One lakh seed balls in just 3 hours: 600 Bengalureans come together for greener tomorrow
Each of the one lakh seed balls were made out of soil, manure and one or more seeds. The event was organised by SayTrees, an organisation formed by ordinary people who are determined to protect the environment.
Bengaluru: 600 Bengalureans came together on Sunday to make around one lakh seed balls that will aid in increasing the green cover in Western Ghats. The seed balls were made in three hours in KR Puram by people from different age groups.
The event was organised by an organisation called the SayTrees. The members of the organisation will now take the seed balls to the forests of Kodagu in Karnataka and plant them next week with the help of the forest department.
A mixture of soil and manure, each seed ball has one or more seeds inside.
SayTrees is a professionally run group of ordinary people who are determined to protect the environment. They also believe in sensitising others about the necessity for environment conservation and bringing them together for tree-plantation campaigns.
The organisation has been actively making seed balls since 2007 and sowing them in different parts of the state.
There are many varieties of seed balls that they make. On Sunday, they made eight varieties of seed balls including banyan, peepal and tamarind.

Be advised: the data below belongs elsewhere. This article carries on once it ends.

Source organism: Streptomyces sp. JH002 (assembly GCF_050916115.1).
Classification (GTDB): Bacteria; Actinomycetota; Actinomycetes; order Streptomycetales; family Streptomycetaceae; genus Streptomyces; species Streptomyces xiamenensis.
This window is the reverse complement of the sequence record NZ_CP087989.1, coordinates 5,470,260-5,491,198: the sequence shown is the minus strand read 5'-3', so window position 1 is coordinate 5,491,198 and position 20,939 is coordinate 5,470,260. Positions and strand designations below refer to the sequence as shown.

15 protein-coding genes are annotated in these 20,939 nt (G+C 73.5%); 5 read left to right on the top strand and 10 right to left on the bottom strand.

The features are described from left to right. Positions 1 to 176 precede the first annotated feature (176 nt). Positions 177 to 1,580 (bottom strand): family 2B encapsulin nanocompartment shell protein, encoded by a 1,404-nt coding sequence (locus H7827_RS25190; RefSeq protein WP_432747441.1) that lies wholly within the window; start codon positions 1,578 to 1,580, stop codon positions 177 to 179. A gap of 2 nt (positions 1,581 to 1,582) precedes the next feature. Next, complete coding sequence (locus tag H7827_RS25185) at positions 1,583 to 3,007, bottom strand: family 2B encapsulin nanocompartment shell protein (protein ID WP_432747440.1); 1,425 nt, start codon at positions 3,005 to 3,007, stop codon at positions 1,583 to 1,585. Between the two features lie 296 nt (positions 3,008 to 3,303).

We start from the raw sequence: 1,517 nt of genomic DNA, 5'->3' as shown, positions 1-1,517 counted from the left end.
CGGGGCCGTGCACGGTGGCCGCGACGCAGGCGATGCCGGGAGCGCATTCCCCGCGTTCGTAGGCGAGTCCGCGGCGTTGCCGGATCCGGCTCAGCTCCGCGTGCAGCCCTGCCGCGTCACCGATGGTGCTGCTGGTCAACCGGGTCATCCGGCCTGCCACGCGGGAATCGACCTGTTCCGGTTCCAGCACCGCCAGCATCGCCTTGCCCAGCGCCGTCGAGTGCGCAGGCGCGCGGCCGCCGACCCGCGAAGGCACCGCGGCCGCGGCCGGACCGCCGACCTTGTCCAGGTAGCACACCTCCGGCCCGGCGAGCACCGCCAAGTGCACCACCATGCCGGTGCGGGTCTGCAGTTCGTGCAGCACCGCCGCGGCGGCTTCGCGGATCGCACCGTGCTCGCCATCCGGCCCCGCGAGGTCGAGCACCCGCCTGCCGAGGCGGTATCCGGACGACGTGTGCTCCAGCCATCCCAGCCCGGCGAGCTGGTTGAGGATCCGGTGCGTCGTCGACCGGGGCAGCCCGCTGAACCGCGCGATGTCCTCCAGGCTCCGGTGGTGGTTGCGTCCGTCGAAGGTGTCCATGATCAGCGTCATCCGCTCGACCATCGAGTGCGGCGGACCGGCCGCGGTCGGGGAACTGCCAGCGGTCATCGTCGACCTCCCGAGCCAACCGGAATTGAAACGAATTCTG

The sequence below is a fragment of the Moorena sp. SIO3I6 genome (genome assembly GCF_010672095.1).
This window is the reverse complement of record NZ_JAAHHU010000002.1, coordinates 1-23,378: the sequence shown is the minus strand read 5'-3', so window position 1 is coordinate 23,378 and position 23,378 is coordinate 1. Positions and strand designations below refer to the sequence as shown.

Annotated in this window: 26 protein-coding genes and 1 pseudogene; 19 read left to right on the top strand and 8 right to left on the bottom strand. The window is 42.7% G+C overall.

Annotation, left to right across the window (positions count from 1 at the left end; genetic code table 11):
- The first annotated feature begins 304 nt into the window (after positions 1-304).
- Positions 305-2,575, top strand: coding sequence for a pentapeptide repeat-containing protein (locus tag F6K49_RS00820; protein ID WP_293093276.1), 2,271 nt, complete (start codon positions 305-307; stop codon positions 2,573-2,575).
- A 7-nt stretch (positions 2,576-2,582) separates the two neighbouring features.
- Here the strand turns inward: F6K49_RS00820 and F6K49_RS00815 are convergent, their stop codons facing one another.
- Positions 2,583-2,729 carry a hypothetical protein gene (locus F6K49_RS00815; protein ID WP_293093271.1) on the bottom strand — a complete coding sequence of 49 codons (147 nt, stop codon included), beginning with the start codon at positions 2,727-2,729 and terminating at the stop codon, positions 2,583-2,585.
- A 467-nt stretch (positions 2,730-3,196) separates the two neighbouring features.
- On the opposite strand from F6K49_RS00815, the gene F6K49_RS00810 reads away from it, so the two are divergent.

According to reports, one of the members of SayTrees informed that thousands of trees were damaged in last year’s floods. They want to bring back the lost greenery. The member also informed that the organisation intends to involve the locals from Kodagu district and sow the seed balls in Kodagu.
Thousands of seed balls were made and were sown by SayTrees in Chintamani and Bagepalli last year.
Reportedly, a resident of the city said that seed balls help in getting a green cover mush faster. It was also said that the trees required for hilly regions are different and that they make the seed balls based on research results.
Reports state that the deputy conservator of forest of Kodagu said that the members of SayTrees must have approached the Divisional Forest Officer (DFO) and that they would grant permission to the organisation if needed.